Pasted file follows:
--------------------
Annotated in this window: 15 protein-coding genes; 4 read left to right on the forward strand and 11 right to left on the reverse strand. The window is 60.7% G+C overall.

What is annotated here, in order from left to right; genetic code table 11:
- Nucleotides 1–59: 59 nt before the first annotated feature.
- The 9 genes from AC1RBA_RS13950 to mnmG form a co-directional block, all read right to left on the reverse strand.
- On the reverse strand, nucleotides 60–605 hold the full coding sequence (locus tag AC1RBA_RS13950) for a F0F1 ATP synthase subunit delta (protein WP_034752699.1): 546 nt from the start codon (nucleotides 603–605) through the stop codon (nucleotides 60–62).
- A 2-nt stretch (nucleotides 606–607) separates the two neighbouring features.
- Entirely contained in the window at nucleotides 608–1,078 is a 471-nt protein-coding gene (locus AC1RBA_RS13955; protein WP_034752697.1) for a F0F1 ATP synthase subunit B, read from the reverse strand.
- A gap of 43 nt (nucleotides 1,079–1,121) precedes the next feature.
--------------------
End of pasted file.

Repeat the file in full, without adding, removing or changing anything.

Annotated in this window: 15 protein-coding genes; 4 read left to right on the forward strand and 11 right to left on the reverse strand. The window is 60.7% G+C overall.

What is annotated here, in order from left to right; genetic code table 11:
- Nucleotides 1–59: 59 nt before the first annotated feature.
- The 9 genes from AC1RBA_RS13950 to mnmG form a co-directional block, all read right to left on the reverse strand.
- On the reverse strand, nucleotides 60–605 hold the full coding sequence (locus tag AC1RBA_RS13950) for a F0F1 ATP synthase subunit delta (protein WP_034752699.1): 546 nt from the start codon (nucleotides 603–605) through the stop codon (nucleotides 60–62).
- A 2-nt stretch (nucleotides 606–607) separates the two neighbouring features.
- Entirely contained in the window at nucleotides 608–1,078 is a 471-nt protein-coding gene (locus AC1RBA_RS13955; protein WP_034752697.1) for a F0F1 ATP synthase subunit B, read from the reverse strand.
- A gap of 43 nt (nucleotides 1,079–1,121) precedes the next feature.